Wow, hats off to some of the eggheads at Carnegie Mellon. They’ve developed a touchscreen that can actually produce tactile buttons by using latex, acrylic, and a little air pump. Imagine a touchscreen-only phone that pops up little keys when you open the on-screen keyboard. It’s like haptic feedback on steroids.
According to MIT’s Technology Review:
Now researchers at Carnegie Mellon University have developed buttons that pop out from a touch-screen surface. The design retains the dynamic display capabilities of a normal touch screen but can also produce tactile buttons for certain functions.
Graduate student Chris Harrison and computer-science professor Scott Hudson have built a handful of proof-of-concept displays with the morphing buttons. The screens are covered in semitransparent latex, which sits on top of an acrylic plate with shaped holes and an air chamber connected to a pump. When the pump is off, the screen is flat; when it’s switched on, the latex forms concave or convex features around the cutouts, depending on negative or positive pressure.
To illuminate the screens and give them multitouch capabilities, the researchers use projectors, infrared light, and cameras positioned below the surface. The projectors cast images onto the screens while the cameras sense infrared light scattered by fingers at the surface.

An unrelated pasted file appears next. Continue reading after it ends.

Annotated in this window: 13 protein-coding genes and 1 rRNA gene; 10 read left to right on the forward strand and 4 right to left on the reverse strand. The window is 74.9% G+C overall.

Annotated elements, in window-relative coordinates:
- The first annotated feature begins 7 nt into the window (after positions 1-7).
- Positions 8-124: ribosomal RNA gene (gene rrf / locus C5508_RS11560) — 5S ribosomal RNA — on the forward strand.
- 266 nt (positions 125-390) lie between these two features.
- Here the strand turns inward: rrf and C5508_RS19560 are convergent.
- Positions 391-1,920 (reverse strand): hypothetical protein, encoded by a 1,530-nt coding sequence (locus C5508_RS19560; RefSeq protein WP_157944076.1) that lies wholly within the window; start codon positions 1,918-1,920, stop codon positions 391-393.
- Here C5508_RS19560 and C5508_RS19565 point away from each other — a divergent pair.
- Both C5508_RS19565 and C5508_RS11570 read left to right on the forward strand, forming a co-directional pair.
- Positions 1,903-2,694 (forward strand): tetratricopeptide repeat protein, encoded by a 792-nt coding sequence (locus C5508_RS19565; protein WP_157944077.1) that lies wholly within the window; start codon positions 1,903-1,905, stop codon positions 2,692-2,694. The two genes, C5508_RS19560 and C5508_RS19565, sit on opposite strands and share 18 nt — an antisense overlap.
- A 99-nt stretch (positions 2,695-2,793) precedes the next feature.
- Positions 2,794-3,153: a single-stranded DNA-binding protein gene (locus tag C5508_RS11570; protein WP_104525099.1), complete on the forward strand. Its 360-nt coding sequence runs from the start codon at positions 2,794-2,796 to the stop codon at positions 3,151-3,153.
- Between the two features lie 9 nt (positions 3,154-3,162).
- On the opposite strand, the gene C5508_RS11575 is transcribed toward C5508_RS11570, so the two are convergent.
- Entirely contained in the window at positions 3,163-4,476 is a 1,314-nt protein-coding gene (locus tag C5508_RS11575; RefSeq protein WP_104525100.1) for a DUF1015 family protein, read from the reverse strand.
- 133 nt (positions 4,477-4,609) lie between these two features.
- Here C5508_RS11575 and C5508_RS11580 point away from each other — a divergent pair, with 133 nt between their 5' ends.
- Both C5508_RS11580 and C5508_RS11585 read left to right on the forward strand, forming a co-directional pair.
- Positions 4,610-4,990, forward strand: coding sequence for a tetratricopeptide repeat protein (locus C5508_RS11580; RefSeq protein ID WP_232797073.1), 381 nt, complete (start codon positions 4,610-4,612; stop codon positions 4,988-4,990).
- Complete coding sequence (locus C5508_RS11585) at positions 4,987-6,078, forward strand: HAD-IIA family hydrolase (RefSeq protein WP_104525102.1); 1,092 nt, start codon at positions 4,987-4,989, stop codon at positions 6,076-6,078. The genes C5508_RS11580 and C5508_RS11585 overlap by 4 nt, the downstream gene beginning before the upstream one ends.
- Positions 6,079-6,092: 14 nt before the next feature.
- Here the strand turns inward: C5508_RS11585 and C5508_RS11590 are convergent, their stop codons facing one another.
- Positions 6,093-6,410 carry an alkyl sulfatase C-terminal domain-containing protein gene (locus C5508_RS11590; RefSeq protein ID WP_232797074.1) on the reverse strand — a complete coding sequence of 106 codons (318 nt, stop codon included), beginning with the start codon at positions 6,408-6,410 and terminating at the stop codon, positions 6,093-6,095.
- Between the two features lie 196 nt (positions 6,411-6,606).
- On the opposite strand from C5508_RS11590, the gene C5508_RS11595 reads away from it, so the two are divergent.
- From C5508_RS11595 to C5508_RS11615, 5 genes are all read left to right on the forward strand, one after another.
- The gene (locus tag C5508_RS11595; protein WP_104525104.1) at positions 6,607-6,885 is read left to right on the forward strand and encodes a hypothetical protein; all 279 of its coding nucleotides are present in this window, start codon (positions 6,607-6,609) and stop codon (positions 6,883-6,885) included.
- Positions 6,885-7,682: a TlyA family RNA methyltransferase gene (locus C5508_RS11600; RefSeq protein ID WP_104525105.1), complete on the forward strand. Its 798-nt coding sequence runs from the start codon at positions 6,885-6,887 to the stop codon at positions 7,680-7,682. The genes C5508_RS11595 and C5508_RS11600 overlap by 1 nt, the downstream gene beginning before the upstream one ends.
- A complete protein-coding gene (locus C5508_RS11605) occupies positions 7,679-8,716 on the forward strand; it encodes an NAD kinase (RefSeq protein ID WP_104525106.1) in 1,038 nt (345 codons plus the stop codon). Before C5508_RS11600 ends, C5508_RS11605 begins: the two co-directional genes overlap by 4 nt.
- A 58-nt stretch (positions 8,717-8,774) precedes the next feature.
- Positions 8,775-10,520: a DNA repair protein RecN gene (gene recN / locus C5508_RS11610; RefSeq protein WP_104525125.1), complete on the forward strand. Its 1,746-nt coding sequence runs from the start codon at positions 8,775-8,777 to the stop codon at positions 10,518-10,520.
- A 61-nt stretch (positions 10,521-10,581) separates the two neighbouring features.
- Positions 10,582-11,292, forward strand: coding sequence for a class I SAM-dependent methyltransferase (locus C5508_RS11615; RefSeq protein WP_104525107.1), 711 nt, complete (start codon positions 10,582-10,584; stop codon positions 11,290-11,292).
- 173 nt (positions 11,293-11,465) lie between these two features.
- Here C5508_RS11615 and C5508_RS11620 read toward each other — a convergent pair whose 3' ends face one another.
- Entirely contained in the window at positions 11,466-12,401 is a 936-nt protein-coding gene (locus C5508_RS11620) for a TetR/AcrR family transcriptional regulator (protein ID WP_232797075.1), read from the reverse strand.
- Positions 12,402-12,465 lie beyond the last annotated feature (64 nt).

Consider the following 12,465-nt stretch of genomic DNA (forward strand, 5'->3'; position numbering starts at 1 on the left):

Apparently similar solutions have been proposed in the past but none have been as full-featured and relatively affordable as Carnegie Mellon’s version. For instance, this version can register the amount of force applied to a button press, which can be used in UI design. Music playing software could use a harder button press to scroll through a list of songs faster while using a lighter press to scroll more slowly.
The current system is still pretty large thanks to the air pump, so early production versions will most likely end up in car dashboards. The team is exploring ways to shrink everything and believes that it’d ultimately be able to fit inside a cellphone.
Check out this video of the screen in action. Very cool.